It is normal to have some changes in ink density while the press is running, but how much is acceptable?

This depends upon the type of inking system. Digital inking systems are generally better than mechanically driven pump systems in keeping ink densities consistent.

But issues surrounding ink density may not always stem from the type of inking system a press is equipped with. Instead, problems may flow from the system's condition or how well the underlying infrastructure has been cleaned and maintained.

The problem may in fact be hard or glazed ink rollers, which will not allow a smooth transfer of ink through the system because of the roller's deteriorating condition. These rollers also become more sensitive to water, which makes the ink roller train less stable.

Out-of-round ink rollers will have a negative effect as well.

Operators should also check the condition of the oscillating drums along with the type of material used to cover them. As the copper plating wears off the drums, wear may be uneven, leading to additional ink density problems throughout the press run.

Additionally, ink pickup rollers or the micrometric roller can wear or become out-of-round. Irregularly shaped ink fountain rollers are other culprits.

Check cylinders

Don't forget the main printing cylinder. If the plate or blanket cylinders aren't perfectly round, that will affect the amount of pressure between the components and change the ink density. Worn cylinder bearings will have the same effect. Normally, both of these conditions are easily diagnosed.

Dampening systems also contribute to ink density variations. Ductors, or water pickup-type systems, alternate between the water fountain roller and water oscillator drum, flooding the water delivery system every time it moves from one position to the other.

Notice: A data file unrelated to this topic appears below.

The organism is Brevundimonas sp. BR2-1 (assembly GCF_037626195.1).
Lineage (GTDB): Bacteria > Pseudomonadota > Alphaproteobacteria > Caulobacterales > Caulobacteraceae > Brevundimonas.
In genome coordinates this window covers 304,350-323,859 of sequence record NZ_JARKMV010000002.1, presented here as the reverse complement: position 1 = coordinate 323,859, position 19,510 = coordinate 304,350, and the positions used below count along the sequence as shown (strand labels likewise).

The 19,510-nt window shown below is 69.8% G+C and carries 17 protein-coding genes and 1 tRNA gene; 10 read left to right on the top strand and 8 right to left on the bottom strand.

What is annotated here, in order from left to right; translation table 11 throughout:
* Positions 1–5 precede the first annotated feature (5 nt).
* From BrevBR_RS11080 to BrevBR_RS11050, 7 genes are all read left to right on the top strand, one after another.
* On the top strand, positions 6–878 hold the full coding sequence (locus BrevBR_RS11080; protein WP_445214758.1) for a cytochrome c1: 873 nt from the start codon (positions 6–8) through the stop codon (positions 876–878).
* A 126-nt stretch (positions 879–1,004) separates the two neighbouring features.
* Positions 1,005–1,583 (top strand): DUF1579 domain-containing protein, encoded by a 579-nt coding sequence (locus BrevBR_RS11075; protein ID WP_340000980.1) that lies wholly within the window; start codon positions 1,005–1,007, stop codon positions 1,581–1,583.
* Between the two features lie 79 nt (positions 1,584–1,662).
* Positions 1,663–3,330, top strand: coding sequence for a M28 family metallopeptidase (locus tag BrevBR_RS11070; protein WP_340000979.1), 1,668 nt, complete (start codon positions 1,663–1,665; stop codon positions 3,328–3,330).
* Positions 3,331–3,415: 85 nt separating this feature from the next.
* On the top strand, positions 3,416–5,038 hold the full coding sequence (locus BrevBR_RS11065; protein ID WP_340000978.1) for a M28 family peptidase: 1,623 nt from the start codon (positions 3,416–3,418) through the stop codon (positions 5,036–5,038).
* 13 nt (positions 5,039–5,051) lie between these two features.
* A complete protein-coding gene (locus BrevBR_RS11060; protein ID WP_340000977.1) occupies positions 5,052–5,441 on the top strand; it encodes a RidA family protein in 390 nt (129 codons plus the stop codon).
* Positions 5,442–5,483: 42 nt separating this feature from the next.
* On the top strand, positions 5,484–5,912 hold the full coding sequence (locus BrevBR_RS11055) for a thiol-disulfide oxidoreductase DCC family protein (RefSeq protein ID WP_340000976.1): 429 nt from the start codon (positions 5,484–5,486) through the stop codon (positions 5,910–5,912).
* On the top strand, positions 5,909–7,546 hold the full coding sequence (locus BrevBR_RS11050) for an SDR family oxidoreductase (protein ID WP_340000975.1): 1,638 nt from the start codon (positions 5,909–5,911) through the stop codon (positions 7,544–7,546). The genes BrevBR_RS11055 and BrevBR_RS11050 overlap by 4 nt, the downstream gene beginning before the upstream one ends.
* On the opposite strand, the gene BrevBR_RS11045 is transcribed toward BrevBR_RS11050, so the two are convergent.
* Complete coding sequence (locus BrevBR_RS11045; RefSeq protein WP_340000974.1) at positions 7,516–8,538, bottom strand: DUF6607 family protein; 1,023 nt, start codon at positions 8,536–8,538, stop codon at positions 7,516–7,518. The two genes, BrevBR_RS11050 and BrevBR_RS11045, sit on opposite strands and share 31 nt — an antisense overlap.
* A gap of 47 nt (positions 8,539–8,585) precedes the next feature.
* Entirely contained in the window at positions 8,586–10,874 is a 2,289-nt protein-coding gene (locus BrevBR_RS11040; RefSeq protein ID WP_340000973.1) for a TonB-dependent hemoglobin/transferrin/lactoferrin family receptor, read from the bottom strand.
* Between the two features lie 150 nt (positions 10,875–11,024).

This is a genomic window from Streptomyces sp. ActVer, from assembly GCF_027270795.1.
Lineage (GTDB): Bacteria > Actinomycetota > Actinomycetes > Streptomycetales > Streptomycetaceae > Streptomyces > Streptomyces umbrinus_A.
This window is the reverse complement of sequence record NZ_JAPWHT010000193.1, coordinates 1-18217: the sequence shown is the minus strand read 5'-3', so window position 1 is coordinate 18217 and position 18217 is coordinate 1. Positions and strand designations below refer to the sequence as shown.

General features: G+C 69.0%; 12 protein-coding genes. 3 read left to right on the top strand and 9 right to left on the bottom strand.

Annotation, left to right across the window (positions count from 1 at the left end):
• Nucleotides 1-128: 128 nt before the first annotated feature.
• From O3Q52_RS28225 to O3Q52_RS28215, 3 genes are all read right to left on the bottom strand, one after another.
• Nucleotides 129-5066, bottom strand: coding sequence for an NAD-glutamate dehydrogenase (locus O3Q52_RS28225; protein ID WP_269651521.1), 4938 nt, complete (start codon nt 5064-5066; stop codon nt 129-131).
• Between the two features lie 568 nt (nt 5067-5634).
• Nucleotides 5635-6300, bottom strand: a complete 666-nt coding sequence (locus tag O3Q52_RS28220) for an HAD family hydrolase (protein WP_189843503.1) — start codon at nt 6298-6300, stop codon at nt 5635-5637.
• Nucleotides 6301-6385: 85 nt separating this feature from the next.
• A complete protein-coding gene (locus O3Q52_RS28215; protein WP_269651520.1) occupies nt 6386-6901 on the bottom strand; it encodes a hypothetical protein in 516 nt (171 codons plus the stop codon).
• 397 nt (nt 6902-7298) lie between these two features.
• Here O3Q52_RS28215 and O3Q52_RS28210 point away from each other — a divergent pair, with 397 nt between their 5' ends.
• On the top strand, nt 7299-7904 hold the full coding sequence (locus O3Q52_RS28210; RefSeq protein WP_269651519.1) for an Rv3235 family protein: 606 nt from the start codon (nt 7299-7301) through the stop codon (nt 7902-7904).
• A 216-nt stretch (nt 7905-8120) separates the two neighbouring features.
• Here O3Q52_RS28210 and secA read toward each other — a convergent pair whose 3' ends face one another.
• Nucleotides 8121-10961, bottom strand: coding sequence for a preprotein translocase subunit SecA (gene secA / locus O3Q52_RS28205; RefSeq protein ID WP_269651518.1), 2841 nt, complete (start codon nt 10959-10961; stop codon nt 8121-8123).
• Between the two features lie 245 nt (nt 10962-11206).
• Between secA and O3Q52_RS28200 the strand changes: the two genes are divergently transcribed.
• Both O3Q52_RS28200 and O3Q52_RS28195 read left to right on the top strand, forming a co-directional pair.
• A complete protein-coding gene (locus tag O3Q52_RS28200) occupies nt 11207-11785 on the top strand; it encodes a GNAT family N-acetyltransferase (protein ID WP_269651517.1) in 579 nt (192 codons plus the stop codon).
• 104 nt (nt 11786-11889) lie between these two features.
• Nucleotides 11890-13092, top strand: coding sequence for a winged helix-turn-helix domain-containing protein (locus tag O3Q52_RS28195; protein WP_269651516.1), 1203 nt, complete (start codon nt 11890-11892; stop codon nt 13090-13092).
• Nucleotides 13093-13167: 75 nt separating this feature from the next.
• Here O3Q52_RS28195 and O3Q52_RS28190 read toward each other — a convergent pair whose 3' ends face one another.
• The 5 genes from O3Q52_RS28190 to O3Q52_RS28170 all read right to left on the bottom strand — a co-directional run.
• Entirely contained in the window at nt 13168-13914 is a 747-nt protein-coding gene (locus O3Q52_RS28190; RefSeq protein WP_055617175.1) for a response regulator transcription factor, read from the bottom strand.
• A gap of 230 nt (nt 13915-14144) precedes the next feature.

Although sock and brush systems deliver consistent water through the system, they become dirty, thus reducing the ability of press operators to apply the correct amount of water to each page.

The spraybar is a definite advantage, mainly due to the fact that water remains clean and that the apparatus is a one-way system that does not recirculate contaminated water.

Still, care has to be taken to ensure that pulse widths and spray duration are monitored closely. If the duration is too long flooding could occur; if the width is too short, the spray will become so fine that water droplets won't be directed to the plate.

It is important that nothing be overlooked when attempting to achieve consistent ink densities.

Here's a test: First, use a solid image across the entire plate. Then print the image at a density of .9 to 1.00 without water. Copies should be collected at various press speeds. After allowing the units to settle, collect 100 copies at each of the various press speeds. Doing this will also allow you to decide what steps need to be taken to correct your density problems.

Frank Bourlon is the executive and training director for the Newspaper Production and Research Center. He can be reached at or 405.524.7774.